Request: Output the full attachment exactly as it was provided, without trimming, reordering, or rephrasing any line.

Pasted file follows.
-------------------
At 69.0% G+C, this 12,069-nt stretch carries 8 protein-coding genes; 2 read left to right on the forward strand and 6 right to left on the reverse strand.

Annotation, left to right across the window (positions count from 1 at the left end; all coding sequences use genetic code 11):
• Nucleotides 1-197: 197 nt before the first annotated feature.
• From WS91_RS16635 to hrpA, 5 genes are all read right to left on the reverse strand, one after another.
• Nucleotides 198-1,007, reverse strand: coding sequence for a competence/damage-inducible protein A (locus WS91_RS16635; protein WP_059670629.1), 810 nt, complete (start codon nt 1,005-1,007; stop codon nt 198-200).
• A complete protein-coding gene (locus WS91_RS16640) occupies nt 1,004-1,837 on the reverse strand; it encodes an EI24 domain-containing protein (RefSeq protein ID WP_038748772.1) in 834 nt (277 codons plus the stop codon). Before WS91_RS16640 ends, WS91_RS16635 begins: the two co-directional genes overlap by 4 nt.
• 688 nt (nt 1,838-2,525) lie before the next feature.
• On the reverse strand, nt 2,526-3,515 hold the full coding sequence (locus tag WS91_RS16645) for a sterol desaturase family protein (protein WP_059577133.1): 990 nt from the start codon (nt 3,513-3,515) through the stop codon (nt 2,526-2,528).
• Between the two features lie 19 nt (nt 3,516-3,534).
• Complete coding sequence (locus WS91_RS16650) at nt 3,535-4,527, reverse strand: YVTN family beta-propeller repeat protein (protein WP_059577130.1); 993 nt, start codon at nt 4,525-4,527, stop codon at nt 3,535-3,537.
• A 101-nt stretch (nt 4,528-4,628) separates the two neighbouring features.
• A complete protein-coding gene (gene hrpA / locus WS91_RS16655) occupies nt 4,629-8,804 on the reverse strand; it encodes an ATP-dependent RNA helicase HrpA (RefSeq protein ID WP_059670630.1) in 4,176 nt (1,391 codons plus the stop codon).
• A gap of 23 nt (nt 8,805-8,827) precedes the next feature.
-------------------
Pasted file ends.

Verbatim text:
At 69.0% G+C, this 12,069-nt stretch carries 8 protein-coding genes; 2 read left to right on the forward strand and 6 right to left on the reverse strand.

Annotation, left to right across the window (positions count from 1 at the left end; all coding sequences use genetic code 11):
• Nucleotides 1-197: 197 nt before the first annotated feature.
• From WS91_RS16635 to hrpA, 5 genes are all read right to left on the reverse strand, one after another.
• Nucleotides 198-1,007, reverse strand: coding sequence for a competence/damage-inducible protein A (locus WS91_RS16635; protein WP_059670629.1), 810 nt, complete (start codon nt 1,005-1,007; stop codon nt 198-200).
• A complete protein-coding gene (locus WS91_RS16640) occupies nt 1,004-1,837 on the reverse strand; it encodes an EI24 domain-containing protein (RefSeq protein ID WP_038748772.1) in 834 nt (277 codons plus the stop codon). Before WS91_RS16640 ends, WS91_RS16635 begins: the two co-directional genes overlap by 4 nt.
• 688 nt (nt 1,838-2,525) lie before the next feature.
• On the reverse strand, nt 2,526-3,515 hold the full coding sequence (locus tag WS91_RS16645) for a sterol desaturase family protein (protein WP_059577133.1): 990 nt from the start codon (nt 3,513-3,515) through the stop codon (nt 2,526-2,528).
• Between the two features lie 19 nt (nt 3,516-3,534).
• Complete coding sequence (locus WS91_RS16650) at nt 3,535-4,527, reverse strand: YVTN family beta-propeller repeat protein (protein WP_059577130.1); 993 nt, start codon at nt 4,525-4,527, stop codon at nt 3,535-3,537.
• A 101-nt stretch (nt 4,528-4,628) separates the two neighbouring features.
• A complete protein-coding gene (gene hrpA / locus WS91_RS16655) occupies nt 4,629-8,804 on the reverse strand; it encodes an ATP-dependent RNA helicase HrpA (RefSeq protein ID WP_059670630.1) in 4,176 nt (1,391 codons plus the stop codon).
• A gap of 23 nt (nt 8,805-8,827) precedes the next feature.